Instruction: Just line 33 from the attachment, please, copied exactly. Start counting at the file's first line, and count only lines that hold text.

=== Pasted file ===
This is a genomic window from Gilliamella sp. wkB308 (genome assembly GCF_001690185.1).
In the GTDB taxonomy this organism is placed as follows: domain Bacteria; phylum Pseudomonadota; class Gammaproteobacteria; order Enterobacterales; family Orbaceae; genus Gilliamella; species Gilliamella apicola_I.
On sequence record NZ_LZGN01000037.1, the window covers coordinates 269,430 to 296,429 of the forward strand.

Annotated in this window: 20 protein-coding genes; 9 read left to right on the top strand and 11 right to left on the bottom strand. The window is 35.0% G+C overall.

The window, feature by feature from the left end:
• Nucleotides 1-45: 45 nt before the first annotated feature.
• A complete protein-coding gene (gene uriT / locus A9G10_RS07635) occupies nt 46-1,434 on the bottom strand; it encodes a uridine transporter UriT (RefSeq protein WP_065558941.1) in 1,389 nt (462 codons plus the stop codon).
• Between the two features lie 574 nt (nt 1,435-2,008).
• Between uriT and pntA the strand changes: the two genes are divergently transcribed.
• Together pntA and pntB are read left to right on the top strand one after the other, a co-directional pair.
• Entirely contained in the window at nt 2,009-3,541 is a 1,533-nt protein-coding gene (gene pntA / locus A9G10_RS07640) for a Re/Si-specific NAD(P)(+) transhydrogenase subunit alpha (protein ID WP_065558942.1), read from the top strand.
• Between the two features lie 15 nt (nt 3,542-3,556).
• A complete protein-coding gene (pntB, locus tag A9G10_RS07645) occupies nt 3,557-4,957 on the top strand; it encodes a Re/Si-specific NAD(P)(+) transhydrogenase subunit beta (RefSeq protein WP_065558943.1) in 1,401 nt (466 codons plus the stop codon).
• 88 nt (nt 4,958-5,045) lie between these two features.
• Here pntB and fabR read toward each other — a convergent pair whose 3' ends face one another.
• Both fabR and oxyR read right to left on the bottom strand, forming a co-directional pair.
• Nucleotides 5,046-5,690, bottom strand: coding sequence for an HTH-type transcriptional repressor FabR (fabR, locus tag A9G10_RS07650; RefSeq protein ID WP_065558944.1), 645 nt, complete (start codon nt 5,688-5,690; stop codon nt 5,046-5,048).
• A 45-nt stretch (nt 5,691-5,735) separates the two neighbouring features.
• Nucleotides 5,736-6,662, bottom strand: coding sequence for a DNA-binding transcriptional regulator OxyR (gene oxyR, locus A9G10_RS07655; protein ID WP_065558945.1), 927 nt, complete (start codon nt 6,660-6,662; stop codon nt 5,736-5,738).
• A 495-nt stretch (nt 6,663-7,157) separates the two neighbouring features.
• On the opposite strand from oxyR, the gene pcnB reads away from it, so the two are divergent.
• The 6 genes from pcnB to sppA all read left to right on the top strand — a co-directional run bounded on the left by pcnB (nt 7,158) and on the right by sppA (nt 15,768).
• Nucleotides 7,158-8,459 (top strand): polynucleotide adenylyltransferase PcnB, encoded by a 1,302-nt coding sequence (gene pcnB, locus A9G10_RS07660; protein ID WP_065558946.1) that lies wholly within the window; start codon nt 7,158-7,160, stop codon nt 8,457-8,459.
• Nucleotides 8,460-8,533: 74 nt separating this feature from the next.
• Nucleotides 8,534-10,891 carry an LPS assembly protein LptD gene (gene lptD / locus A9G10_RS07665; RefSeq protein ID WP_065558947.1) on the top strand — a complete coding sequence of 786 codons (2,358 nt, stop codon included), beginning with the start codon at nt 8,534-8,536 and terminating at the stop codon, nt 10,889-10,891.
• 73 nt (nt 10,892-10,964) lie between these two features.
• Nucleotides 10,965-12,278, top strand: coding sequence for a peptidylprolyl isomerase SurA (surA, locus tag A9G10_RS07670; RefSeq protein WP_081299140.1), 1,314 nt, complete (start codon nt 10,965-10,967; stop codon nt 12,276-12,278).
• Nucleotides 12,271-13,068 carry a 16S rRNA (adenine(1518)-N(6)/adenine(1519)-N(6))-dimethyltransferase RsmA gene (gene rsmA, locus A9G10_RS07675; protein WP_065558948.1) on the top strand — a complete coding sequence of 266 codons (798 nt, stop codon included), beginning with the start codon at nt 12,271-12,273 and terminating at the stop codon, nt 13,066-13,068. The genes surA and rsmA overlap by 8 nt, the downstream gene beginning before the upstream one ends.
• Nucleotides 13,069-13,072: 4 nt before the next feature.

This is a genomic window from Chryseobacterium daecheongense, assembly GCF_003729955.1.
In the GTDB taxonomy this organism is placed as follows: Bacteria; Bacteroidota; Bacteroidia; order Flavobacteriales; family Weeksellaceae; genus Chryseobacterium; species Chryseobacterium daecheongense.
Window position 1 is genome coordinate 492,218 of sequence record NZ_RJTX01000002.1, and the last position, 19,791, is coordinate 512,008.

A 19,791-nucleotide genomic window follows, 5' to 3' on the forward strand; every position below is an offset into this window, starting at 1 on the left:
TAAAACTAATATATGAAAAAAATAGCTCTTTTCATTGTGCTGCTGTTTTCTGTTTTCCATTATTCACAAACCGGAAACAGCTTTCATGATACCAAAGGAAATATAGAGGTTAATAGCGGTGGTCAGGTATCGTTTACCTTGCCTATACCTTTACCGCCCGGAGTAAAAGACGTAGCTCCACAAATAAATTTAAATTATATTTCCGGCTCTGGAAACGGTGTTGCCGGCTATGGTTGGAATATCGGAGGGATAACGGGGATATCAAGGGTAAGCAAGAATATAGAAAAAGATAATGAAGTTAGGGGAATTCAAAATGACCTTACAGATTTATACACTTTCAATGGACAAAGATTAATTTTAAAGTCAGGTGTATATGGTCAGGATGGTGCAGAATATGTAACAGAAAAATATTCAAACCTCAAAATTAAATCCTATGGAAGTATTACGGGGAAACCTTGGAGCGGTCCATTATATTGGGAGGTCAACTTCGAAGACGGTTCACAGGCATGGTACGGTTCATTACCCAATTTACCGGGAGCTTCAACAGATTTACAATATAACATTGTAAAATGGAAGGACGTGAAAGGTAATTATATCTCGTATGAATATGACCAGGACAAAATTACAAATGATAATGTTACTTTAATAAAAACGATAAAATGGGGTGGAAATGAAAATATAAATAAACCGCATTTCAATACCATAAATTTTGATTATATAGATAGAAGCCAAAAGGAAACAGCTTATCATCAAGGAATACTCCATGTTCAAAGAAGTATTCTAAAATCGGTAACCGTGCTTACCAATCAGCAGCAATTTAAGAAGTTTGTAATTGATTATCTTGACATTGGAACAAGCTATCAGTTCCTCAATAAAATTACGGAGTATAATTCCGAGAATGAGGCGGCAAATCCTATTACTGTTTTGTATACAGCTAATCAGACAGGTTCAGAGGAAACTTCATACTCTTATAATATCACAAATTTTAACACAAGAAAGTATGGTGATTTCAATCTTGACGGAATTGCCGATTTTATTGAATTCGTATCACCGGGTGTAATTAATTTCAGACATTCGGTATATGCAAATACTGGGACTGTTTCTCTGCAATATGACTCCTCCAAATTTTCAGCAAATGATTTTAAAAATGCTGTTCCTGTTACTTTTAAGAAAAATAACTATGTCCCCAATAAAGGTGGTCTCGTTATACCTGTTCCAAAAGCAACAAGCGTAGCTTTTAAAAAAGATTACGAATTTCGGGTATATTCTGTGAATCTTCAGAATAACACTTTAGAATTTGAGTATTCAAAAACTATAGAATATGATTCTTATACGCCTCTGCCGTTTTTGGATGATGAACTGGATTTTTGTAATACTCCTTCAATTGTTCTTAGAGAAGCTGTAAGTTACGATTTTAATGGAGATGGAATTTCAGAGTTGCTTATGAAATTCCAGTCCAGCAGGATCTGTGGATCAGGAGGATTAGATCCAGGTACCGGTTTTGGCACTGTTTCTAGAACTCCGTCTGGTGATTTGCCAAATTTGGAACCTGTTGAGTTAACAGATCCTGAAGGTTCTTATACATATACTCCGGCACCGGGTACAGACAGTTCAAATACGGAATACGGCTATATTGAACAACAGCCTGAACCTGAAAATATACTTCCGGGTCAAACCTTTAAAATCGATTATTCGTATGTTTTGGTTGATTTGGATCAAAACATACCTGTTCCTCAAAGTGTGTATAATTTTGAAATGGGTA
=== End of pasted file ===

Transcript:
A 19,791-nucleotide genomic window follows, 5' to 3' on the forward strand; every position below is an offset into this window, starting at 1 on the left: